VA Aid and Attendance Benefits

The Aid and Attendance Benefits program was established by Congress through the United States Department of Veteran’s Affairs and provides medical support to certain qualified veterans and their spouses.

Funds from the Aid and Attendance program can be used to help pay for:

  • Assisted living
  • Long term or nursing home care
  • Home health care
  • Other ongoing medical expenses

In order to qualify for Aid and Attendance Benefits, a veteran must be:

  • At least 65 or older
  • Have served on active duty at least 90 consecutive days
  • Have served at least one day during a period of war
  • Received a discharge other than dishonorable
  • Single surviving spouses of such veterans are also eligible

Qualifying war times are outlined below:

Period of War Beginning and Ending Dates
World War II December 7, 1941 through December 31, 1946
Korean Conflict June 27, 1950 through January 31, 1955
Vietnam Era August 5, 1964 through May 7, 1975; for veterans who served “in country” before August 5, 1964, February 28, 1961 through May 7, 1975
Gulf War August 2, 1990 through a date to be set by law or Presidential Proclamation

The veteran household cannot have income and assets that exceed the Community Spouse Resource Allowance amount for Medicaid ($126,420 in 2019). This number is increased by the same amount as the Social Security Benefit increase each year. At the time of the application, the household assets and income are added together to determine eligibility. If there are unreimbursed medical expenses that exceed the household income, the income is reduced to zero and only the assets are used to determine financial eligibility.

In October 2018, the VA implemented new rules for qualifying for the Aid and Attendance Benefit. These new rules have had both positive and negative impacts on the application and approval process.

Allowable medical expenses are described as ‘those that are medically necessary; that improve a disabled individual’s functioning; or that prevent, slow, or ease an individual’s functional decline.’ Below is a non-exhaustive list of allowable costs for unreimbursed medical expenses:

  • Recurring prescription drug costs
  • Prescribed, medically necessary food, vitamins, and supplements
  • Home health care, including allowable payments to family caregivers
  • Payments to care facilities, including room and board payments for certain, qualifying facilities
  • Service animal payments
  • Transportation for healthcare purposes

Additional qualifying factors that must be met pertain to the medical needs of the individual applying. In order to qualify for Aid and Attendance Benefits the individual must need help with at least 2 activities of daily living, commonly known as ADLs.

There are six basic ADLs:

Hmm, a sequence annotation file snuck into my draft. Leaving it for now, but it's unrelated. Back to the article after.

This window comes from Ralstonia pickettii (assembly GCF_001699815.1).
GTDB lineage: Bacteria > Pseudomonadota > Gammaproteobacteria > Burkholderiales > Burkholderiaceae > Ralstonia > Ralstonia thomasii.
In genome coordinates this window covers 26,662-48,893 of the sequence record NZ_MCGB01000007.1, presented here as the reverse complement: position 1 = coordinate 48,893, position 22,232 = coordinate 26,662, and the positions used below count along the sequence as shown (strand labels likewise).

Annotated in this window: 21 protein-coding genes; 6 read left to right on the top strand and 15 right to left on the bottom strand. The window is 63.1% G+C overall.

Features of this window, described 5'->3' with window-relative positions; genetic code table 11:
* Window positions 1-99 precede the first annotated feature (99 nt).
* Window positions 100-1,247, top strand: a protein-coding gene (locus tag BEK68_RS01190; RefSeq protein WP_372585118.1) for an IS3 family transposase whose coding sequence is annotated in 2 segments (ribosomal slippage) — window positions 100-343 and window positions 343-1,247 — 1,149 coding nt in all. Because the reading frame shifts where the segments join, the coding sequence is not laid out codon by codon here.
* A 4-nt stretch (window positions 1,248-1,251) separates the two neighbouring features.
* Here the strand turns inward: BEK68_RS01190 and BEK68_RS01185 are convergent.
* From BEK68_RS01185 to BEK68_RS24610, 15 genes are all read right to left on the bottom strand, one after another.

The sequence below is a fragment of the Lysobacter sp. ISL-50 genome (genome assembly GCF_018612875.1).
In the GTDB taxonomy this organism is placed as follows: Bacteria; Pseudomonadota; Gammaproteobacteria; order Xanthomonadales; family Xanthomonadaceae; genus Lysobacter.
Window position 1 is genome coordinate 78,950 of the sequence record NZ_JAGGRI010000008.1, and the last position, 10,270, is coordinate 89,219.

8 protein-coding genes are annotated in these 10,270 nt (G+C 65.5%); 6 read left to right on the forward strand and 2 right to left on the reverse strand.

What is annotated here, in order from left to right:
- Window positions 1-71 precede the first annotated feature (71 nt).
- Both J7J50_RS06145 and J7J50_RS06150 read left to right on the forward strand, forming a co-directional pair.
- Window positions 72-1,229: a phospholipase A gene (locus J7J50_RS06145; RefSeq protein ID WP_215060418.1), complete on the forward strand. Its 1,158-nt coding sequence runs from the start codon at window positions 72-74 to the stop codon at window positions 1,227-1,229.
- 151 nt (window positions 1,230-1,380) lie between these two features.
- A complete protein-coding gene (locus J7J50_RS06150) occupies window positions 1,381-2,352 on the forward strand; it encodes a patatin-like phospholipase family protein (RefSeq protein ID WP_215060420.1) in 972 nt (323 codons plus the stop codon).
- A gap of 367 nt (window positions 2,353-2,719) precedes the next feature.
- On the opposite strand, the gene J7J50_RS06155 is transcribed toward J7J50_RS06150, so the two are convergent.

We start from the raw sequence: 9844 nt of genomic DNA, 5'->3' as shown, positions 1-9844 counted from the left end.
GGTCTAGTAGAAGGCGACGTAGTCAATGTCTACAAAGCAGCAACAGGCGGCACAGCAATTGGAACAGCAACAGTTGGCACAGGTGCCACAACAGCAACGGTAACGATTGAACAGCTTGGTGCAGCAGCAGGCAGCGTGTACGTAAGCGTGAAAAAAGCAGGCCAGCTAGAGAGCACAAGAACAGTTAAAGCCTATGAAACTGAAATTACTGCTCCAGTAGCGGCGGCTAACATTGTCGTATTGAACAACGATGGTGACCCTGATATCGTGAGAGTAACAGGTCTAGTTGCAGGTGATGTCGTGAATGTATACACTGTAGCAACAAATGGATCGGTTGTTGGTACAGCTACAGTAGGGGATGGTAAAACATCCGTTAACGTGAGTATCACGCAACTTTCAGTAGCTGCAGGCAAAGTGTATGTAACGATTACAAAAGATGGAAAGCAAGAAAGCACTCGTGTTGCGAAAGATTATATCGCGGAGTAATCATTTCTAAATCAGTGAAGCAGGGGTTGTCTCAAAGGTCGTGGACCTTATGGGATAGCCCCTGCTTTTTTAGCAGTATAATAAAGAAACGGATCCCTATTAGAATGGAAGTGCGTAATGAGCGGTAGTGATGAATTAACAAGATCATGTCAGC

1. Eating
  2. Bathing
  3. Dressing
  4. Toileting
  5. Transferring
  6. Continence

However, the VA now accepts one additional ADL; ‘ambulating within the home or living area.’ This additional ADL may make it easier for certain applicants to qualify for the benefit.

The final test an applicant must pass before qualifying for the Aid and Attendance program is the asset test. If the household income is reduced to zero due to unreimbursed medical expenses, the household assets cannot exceed $126,420 in 2019. The VA does not consider the home, household vehicles, prepaid burial plots, household items and personal property, or irrevocable trusts established for a disabled child who was incapable of self-support prior to the age of 18, to be assets when applying for the benefit.

Dealing with Assets That May Disqualify the Applicant

Prior to October 2018 it was possible, using trusts and other strategies, to protect assets and qualify an individual for the Aid and Attendance benefit. However, the VA has since implemented a 3-year lookback period. Any gifts made in the 3 years prior to the application will result in a disqualification period. This disqualification period is determined by the value of the transfer divided by the maximum amount of benefit (currently $2,230). This means that a transfer of $6,690 will result in a 3-month penalty. The maximum length of the penalty is 5 years.

While the rule changes have altered the way in which we approach the Aid and Attendance Benefit program, it has provided more clarity and certainty in the application and approval process. If you would like to learn more about this or other programs designed to help aging individuals, please contact us today.

Practice Areas

Navigating the needs and complexities surrounding the older and aging population…
Guardianship, conservatorship, trust administration, and probating an estate.
Planning for an individual or loved one's incapacity or death
Future financial, life management, and medical care for those with disabilities.

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